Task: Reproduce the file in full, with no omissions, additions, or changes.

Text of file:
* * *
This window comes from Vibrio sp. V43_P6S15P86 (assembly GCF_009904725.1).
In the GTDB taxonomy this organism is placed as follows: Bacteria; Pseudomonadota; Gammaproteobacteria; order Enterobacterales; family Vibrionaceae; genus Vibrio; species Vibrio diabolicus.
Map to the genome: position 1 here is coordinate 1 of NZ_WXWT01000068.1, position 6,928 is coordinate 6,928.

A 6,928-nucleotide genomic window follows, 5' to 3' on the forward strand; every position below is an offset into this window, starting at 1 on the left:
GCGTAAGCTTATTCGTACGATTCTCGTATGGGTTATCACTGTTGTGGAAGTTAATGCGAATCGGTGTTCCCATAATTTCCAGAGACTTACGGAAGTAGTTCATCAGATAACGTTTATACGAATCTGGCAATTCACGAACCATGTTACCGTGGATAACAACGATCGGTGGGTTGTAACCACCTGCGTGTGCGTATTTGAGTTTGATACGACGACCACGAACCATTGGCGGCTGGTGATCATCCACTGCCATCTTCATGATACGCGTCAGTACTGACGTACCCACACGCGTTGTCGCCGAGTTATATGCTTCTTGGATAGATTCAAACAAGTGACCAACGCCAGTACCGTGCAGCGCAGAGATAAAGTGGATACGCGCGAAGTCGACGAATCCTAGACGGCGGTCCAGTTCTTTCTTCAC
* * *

This window comes from Vibrio sp. V43_P6S15P86 (assembly GCF_009904725.1).
In the GTDB taxonomy this organism is placed as follows: Bacteria; Pseudomonadota; Gammaproteobacteria; order Enterobacterales; family Vibrionaceae; genus Vibrio; species Vibrio diabolicus.
Map to the genome: position 1 here is coordinate 1 of NZ_WXWT01000068.1, position 6,928 is coordinate 6,928.

A 6,928-nucleotide genomic window follows, 5' to 3' on the forward strand; every position below is an offset into this window, starting at 1 on the left:
GCGTAAGCTTATTCGTACGATTCTCGTATGGGTTATCACTGTTGTGGAAGTTAATGCGAATCGGTGTTCCCATAATTTCCAGAGACTTACGGAAGTAGTTCATCAGATAACGTTTATACGAATCTGGCAATTCACGAACCATGTTACCGTGGATAACAACGATCGGTGGGTTGTAACCACCTGCGTGTGCGTATTTGAGTTTGATACGACGACCACGAACCATTGGCGGCTGGTGATCATCCACTGCCATCTTCATGATACGCGTCAGTACTGACGTACCCACACGCGTTGTCGCCGAGTTATATGCTTCTTGGATAGATTCAAACAAGTGACCAACGCCAGTACCGTGCAGCGCAGAGATAAAGTGGATACGCGCGAAGTCGACGAATCCTAGACGGCGGTCCAGTTCTTTCTTCAC